Gr 10 Up—Miami's Palm Hammock High School, known as "The Pharmacy," has a reputation for being a party school. Seventeen-year-old Aaron has stayed away from the parties, making few friends and occasionally smoking pot but remaining invisible to the drug crowd. His uneventful life changes abruptly with the death of his father. When he and his sister are pulled over and a policeman finds marijuana on her, Aaron is coerced into becoming an informant to lead police to the school's main supplier. Suddenly he is on uncomfortable ground, reinventing himself to fit in with popular classmates. As he struggles with his father's death and his mother's indifference, he finds himself in a position where he must now betray the friends he has made to stay out of jail. A Halloween rave will put all of the major players in the grasp of the police, and Aaron must decide whom he will protect. He is surrounded by teenagers whose parents don't or can't properly care for them, and many of the students are exposed as both fearless and intensely vulnerable. However, the character and plot development pick up only after a slow beginning, which may deter readers from continuing. If teens stick with the story and accept the implausible circumstances that lead to Aaron's position as a narc, they will enjoy the suspense as he battles paranoia and fulfills his mission without abandoning his convictions.—Caroline Hanson, Thurgood Marshall Academy Public Charter High School, Washington, DC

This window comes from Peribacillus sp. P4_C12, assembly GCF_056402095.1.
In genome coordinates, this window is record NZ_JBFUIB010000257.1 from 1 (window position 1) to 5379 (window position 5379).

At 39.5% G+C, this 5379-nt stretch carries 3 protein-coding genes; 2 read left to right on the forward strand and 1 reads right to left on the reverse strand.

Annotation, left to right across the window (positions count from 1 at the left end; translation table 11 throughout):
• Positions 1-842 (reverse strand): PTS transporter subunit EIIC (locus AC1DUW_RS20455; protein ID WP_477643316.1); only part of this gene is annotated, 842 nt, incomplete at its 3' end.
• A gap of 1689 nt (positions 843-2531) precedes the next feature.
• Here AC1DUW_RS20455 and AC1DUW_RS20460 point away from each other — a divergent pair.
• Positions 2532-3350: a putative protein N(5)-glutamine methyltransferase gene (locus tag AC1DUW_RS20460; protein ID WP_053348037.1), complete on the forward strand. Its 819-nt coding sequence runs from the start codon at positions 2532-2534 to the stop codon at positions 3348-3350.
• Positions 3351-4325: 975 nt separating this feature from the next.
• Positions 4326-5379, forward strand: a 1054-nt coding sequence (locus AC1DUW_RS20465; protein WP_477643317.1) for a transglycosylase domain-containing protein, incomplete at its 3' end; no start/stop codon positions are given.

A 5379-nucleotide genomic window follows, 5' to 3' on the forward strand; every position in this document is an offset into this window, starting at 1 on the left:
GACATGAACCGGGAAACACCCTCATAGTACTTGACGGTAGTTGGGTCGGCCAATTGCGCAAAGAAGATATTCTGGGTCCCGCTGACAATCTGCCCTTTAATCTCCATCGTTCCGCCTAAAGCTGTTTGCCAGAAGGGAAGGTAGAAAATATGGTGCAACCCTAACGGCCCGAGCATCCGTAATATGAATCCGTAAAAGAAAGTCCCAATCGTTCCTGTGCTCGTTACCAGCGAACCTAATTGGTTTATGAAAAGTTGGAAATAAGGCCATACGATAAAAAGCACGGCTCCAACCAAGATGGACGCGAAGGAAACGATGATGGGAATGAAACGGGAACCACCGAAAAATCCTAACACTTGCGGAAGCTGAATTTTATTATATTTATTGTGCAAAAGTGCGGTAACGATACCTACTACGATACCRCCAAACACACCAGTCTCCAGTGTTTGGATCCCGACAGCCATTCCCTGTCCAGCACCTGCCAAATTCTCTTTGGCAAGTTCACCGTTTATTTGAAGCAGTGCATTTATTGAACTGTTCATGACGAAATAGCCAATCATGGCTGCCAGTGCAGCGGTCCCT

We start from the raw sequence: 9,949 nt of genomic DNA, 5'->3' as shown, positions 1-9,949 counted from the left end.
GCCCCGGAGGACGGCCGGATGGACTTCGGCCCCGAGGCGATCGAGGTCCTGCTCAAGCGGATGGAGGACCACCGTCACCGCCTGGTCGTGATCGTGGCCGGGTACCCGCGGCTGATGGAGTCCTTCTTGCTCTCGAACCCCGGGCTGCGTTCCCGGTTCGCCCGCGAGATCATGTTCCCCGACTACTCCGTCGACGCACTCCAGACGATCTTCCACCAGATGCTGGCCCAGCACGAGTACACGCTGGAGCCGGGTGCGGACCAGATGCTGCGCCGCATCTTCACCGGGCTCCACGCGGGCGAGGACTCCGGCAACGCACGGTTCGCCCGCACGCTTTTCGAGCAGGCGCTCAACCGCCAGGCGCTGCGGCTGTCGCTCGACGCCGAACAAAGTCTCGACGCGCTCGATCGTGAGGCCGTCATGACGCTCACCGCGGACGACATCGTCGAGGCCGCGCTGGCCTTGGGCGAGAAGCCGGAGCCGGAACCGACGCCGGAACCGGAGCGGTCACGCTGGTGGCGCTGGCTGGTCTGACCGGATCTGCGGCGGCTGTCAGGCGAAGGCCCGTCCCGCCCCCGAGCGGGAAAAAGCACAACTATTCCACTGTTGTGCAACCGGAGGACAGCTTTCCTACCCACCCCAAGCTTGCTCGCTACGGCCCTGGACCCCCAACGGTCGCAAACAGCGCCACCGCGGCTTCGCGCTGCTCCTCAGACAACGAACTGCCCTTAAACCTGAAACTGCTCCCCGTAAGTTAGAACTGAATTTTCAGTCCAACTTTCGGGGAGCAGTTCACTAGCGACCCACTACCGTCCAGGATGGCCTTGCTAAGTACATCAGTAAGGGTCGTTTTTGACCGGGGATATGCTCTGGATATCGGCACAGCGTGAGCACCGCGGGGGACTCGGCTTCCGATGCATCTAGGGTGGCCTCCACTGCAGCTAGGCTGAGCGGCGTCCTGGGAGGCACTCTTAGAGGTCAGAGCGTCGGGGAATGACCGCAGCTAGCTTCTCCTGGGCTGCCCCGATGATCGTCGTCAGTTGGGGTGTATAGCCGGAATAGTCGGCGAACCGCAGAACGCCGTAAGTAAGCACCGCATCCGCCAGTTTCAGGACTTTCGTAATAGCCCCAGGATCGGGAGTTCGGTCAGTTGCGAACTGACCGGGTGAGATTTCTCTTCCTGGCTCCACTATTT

Kirkus Reviews
Taking the fall for his little sister leads to big trouble for 17-year-old Aaron Foster. Aaron is the quiet kid, the one who blends into the wallpaper and who stays out of trouble. But when his sister is caught with a small bag of (his) marijuana, Aaron is coerced into signing up for the police informant program and tasked with unmasking a high school dealer. Forcing himself into the right social sphere isn't easy, and Aaron's interrogation skills leave something to be desired. Labeled a snitch in the swampy ecosystem of his Florida high school, Aaron finds that untangling interpersonal connections is complicated at best, and it becomes nearly impossible when he develops feelings for one of his prime suspects. Though she sticks with the Florida setting that served her so well in her first novel, Total Constant Order (2007), Chappell suffers from the sophomore slump, with a thin premise, emotionally dull characters and a slow pace. That the police would recruit a withdrawn and disconnected student to become a social informer stretches credulity. Brief references to Aaron's drug use and panic attacks constitute his characterization, and secondary characterization is equally scanty. Tension never develops, even as Aaron wades into the murky territory of drug sales and dealers. Falls flat. (Fiction. 14 & up)

Product Details

North Star Editions
Publication date:
Sales rank:
Product dimensions:
5.10(w) x 7.90(h) x 0.80(d)
Age Range:
12 Years

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Meet the Author

Crissa-Jean Chappell is the author of Total Constant Order (HarperTeen, 2007), which earned a bronze medal from the Florida Book Awards, received a VOYA “Perfect Ten,” and was named a New York Public Library “Book for the Teen Age.” She holds an interdisciplinary Ph.D. in literature, film theory, and philosophy from the University of Miami, as well as an MFA in screenwriting. Her reviews, short stories, and poems have appeared in many magazines, including Confrontation, Tatlins Tower, Broken Wrist Project, and the Southwest Review. For more than eight years, Chappell wrote a weekly film column for the Miami Sun-Post. The author lives in New York. Visit her online at CrissaJeanChappell.com.

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Narc 4 out of 5 based on 0 ratings. 2 reviews.
chapterxchapter More than 1 year ago